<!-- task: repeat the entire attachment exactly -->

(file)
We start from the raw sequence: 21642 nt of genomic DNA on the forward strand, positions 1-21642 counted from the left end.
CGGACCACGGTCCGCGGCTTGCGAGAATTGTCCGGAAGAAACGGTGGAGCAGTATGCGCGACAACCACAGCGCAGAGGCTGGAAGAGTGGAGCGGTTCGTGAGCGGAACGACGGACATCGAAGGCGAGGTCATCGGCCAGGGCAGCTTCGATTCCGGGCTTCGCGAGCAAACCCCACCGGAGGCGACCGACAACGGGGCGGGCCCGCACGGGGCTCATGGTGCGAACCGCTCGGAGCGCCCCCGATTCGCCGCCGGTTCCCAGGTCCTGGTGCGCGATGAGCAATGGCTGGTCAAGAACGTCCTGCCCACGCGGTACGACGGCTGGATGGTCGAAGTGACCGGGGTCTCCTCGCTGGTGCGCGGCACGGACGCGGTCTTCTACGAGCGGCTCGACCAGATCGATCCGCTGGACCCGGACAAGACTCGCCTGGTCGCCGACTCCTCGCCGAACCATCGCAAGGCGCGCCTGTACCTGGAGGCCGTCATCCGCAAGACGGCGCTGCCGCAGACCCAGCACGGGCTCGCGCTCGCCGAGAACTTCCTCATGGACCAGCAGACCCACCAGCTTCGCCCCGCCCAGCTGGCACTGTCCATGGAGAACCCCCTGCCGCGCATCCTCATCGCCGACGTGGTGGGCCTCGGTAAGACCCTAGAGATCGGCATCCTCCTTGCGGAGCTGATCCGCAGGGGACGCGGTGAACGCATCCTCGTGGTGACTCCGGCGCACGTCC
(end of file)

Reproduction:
We start from the raw sequence: 21642 nt of genomic DNA on the forward strand, positions 1-21642 counted from the left end.
CGGACCACGGTCCGCGGCTTGCGAGAATTGTCCGGAAGAAACGGTGGAGCAGTATGCGCGACAACCACAGCGCAGAGGCTGGAAGAGTGGAGCGGTTCGTGAGCGGAACGACGGACATCGAAGGCGAGGTCATCGGCCAGGGCAGCTTCGATTCCGGGCTTCGCGAGCAAACCCCACCGGAGGCGACCGACAACGGGGCGGGCCCGCACGGGGCTCATGGTGCGAACCGCTCGGAGCGCCCCCGATTCGCCGCCGGTTCCCAGGTCCTGGTGCGCGATGAGCAATGGCTGGTCAAGAACGTCCTGCCCACGCGGTACGACGGCTGGATGGTCGAAGTGACCGGGGTCTCCTCGCTGGTGCGCGGCACGGACGCGGTCTTCTACGAGCGGCTCGACCAGATCGATCCGCTGGACCCGGACAAGACTCGCCTGGTCGCCGACTCCTCGCCGAACCATCGCAAGGCGCGCCTGTACCTGGAGGCCGTCATCCGCAAGACGGCGCTGCCGCAGACCCAGCACGGGCTCGCGCTCGCCGAGAACTTCCTCATGGACCAGCAGACCCACCAGCTTCGCCCCGCCCAGCTGGCACTGTCCATGGAGAACCCCCTGCCGCGCATCCTCATCGCCGACGTGGTGGGCCTCGGTAAGACCCTAGAGATCGGCATCCTCCTTGCGGAGCTGATCCGCAGGGGACGCGGTGAACGCATCCTCGTGGTGACTCCGGCGCACGTCC